6. Take any triangle. Construct a triangle connecting the three midpoints of the sides. This is called the MEDIAL triangle. It is similar to the original triangle and one-fourth of its area. Construct G, H, C, and I for this new triangle. Compare to G, H, C, and I in the original triangle.

If m indicates medial triangle and b represents big triangle, then:

Gm and Gb always same point

Hm and Cb always same point

G C and H for both m and b always lie on the same lie

Ib and Im always on opposite sides of this line, if not both on it. Ib always 2x as far from G as Im.

7. Take any acute triangle. Construct a triangle connecting the feet of the altitudes. This is called the ORTHIC triangle. Construct G, H, C, and I for the orthic triangle. Compare to G, H, C, and I in the original triangle. Can you extend this to right triangles or obtuse triangles?

Let O indicate Ortic triangle and b indicate big circumscribing triangle, then:

Io and Hb always same point

Co always lies on the line formed by HGand C of b.

Note there is no orthic triangle in GSP if b is obtuse triangle, though probably an artifact of the termination of triangle legs at vertex. If we allowed feet of orthic triangle to traverse out beyond bounds of triangle then it would inverse.

8. Take an acute triangle ABC. Construct H and the segments HA, HB, and HC. Construct the midpoints of HA, HB, and HC. Connect the midpoints to form a triangle. Prove that this triangle is similar to triangle ABC and congruent to the medial triangle. Construct G, H, C, and I for this triangle. Compare.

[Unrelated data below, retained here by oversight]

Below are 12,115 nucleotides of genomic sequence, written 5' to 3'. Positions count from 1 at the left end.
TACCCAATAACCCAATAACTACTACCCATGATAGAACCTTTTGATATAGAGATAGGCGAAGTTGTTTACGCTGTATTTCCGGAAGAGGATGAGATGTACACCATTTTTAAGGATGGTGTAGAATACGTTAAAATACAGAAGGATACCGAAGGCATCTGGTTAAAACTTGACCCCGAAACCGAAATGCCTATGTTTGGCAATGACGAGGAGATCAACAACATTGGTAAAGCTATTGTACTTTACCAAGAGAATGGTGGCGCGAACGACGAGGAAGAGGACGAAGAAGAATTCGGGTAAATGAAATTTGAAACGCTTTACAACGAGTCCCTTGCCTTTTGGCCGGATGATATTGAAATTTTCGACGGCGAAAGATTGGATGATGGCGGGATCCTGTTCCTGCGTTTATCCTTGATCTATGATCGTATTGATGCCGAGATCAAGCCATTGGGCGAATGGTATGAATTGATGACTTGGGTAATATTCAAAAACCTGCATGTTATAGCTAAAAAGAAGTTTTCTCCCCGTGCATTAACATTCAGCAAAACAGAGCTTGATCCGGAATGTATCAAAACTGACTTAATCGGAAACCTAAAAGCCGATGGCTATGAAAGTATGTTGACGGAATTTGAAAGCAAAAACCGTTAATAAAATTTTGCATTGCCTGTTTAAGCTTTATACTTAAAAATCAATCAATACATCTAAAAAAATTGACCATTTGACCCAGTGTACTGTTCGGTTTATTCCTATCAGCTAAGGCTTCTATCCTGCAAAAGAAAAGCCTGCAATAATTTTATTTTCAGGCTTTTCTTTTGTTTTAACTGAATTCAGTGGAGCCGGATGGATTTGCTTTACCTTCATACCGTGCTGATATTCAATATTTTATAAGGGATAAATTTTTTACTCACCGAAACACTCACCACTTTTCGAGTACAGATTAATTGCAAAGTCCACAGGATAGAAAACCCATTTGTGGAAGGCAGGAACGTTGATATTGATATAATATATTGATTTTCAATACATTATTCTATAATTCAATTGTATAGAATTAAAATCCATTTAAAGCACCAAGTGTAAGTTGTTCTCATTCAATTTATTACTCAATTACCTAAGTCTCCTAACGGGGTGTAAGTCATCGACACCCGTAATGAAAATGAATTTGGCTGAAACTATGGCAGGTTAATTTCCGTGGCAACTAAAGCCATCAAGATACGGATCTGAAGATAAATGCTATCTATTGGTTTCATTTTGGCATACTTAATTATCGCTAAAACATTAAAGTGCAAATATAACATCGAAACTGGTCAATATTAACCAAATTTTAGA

9. In the same original triangle, construct the three secondary triangles of Exercises 6, 7, and 8. Construct the circumcircle for each of the secondary triangles. What do you observe? Can you prove your conjecture?

10. The Nine-Point circle for any triangle passes through the three mid-points of the sides, the three feet of the altitudes, and the three mid-points of the segments from the respective vertices to orthocenter. Construct the nine points, locate the center (N) and construct the nine point circle.

11. How is N related to G, H, C, or I for different shaped triangles?

12. Prove that the three perpendicular bisectors of the sides of a triangle are concurrent.

13. Prove that the lines of the three altitudes of a triangle are concurrent.

14. Prove that the three medians of a triangle are concurrent and that the point of concurrence, the centroid, is two-thirds the distance from each vertex to the opposite side.

How would you use GSP to help students understand this relationship of the triangle and its medians? How would you develop a sense of proof of the relationship with students?

15. Prove that the three angle bisectors of the internal angles of a triangle are concurrent.

16. Prove that any angle bisector of a triangle is concurrent with the two angle bisectors of the opposite exterior angles of a triangle.

17. Take a point of concurrence as determined in Problem 16 and construct a circle tangent to the lines of the three sides (of the triangle)

18. Prove that for any triangle, H, G, and C are collinear, and prove that HG = 2GC.